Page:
What's the buzz with Bea? 
Bertha's List: July Edition
Inertia. The dictionary defines it as tendency to do nothing or to remain unchanged.

I define it as my current career status. I’ve come to a point where I’m starting to wonder if my lack of acting work is due to life constantly getting in the way (why hello there, monthly doctor visits) or if this stagnant state is indeed becoming a choice; a choice to only work on quality, paying projects. One way to be cast in these ‘quality, paying projects’ is to be Meryl Streep’s daughter. But on the off chance that you’re not lucky enough to be Mamie Gummer, you can always do what the rest of us non-Equity actors do: sit and wait to be seen at EPAs (that’s Equity Principal Auditions, for all you non-theater folks).

Since a job offer has yet to materialize from said auditions every time I’m confronted with the inevitable question “So what have you been doing lately?” all I can muster is a meek answer- “Um, life?” Because when it comes to cocktail conversation no one’s really interested in the long-winded, behind-the-scenes answer: “Oh, I’ve been doing tons! Updating my website, mailing out new postcards, tuning audition monologues, attending agent workshops, stalking…ahem…I mean following directors on Twitter, submitting my resume to every single breakdown that even remotely matches my type, researching acting classes…”Blah, blah, blah, the list can go on for hours but when encountering people who don’t “talk shop” you better make it snappy before their eyes glaze over and they give you that dreaded just-another-unemployed-actor look. We live in an instant gratification society and Results is the name of the game so go talk someone else’s ear off, kid.

I was recently watching “You’ve Got Mail” for the thirty thousand billionth time (90’s rom-coms are my thing, don’t judge me!) when I realized that the nasty-tempered cashier girl with the stereotypically-thick Hispanic accent was none other than Sara Ramirez. Again for the non-actyschmacty folks, she plays Dr. Callie Torres on “Grey’s Anatomy.” A TV star who I thought was an overnight success and here she was in a smaller than small role way back in 1998! That’s quite a long time! I got to thinking, it takes years of dedicated work to become an overnight success but that’s the part no one tells you about. It has nothing to do with talent (Sara’s got it in spades) but everything to do with perseverance. For while the hare saw the race, the tortoise saw the marathon. And this little turtle often needs reminding of her bigger picture.

Something I strive for in my chanting is the ability to release. Generally as a human being and specifically as an actor, Letting Go is one of the hardest goals to attain. It’s right up there with Self-Awareness and a Quiet Mind. Buddhism has taught me more about the craft of acting than any class on the subject: being present in the here and now, accepting people and circumstances as they are and not as I wish them to be and letting go of all that is superfluous and detrimental. To talk of Buddhism is to talk about life, is to talk about acting. A rose by any other name… But before I go all Deepak Chopra on you let me plainly state my point: I find that life is much kinder when you master the ability to release. When like the proverbial Taoist river you don't push against the rock in the middle but rather flow around it. I find that rather than stare at my phone willing it to ring I am happier doing other things like picking up shells at Coney Island, barbecuing with friends at Prospect Park, celebrating birthdays on Brooklyn rooftops, silently singing along in a Broadway theatre, having “Sex and the City” marathon weekends or enjoying a book or three on my commute. These moments keep me grounded in what’s really important. And just when you least expect it you’ll finally get a voicemail from the cosmos asking you to put yourself on tape with the sides from that earlier audition and would you please be so kind to email it before the end of the week to universe@stopdoubtingthedamnprocess.com.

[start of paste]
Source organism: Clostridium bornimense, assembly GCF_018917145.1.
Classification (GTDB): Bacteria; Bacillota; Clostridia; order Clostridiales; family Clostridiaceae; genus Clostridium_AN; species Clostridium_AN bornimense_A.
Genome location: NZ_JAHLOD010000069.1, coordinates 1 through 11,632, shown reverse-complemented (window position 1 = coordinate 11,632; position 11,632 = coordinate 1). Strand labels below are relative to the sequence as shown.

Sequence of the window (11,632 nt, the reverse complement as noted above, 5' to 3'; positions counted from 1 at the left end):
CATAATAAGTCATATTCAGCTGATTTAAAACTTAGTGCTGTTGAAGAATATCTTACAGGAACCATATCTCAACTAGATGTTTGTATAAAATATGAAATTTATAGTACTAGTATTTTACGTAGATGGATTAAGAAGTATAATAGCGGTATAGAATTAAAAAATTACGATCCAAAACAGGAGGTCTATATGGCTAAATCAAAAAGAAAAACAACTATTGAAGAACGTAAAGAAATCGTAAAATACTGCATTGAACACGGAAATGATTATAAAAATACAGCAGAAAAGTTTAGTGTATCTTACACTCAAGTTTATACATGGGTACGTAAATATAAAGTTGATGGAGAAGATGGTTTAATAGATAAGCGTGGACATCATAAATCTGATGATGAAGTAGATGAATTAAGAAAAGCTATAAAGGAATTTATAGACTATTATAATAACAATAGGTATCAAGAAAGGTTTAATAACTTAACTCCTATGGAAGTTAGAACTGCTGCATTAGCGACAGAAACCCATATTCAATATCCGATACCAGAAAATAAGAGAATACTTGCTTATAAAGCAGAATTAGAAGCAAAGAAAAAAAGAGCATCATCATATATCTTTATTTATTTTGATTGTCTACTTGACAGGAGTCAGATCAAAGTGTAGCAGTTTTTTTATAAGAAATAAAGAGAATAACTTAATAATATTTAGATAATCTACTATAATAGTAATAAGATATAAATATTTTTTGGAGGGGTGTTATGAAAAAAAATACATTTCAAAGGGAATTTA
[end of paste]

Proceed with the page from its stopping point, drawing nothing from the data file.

Whenever I catch myself moping about something I failed to cross off my eternal To Do list, or as I like to call it The Master Plan To Having It All, I simply remember how my time would be much better spent on a date with my ‘hubby’…New York! Because the beauty of dating a city like Gotham is that even when you feel stagnant, everything else is moving. The trick is knowing whether or not it's an oncoming taxi cab. Things may not move at the pace you wish but they're surely moving at the pace it’s intended. You are not stuck. You are not ‘unchanged.’ You are choosing to remain still.

So for all you dreamers and schemers who will one day pay the bills with your art I leave you with this blessing: May you know enough struggle to keep you honest and enough success to keep you running.


"Do you know about the Chinese Bamboo? It apparently spends five years as a little shoot, using that time to develop its root system. And then, from one moment to the next, it puts on a spurt and grows up to twenty-five meters high. I think I’m like that Chinese bamboo plant and that my fifth year has just arrived."

~Paulo Coelho "Aleph"

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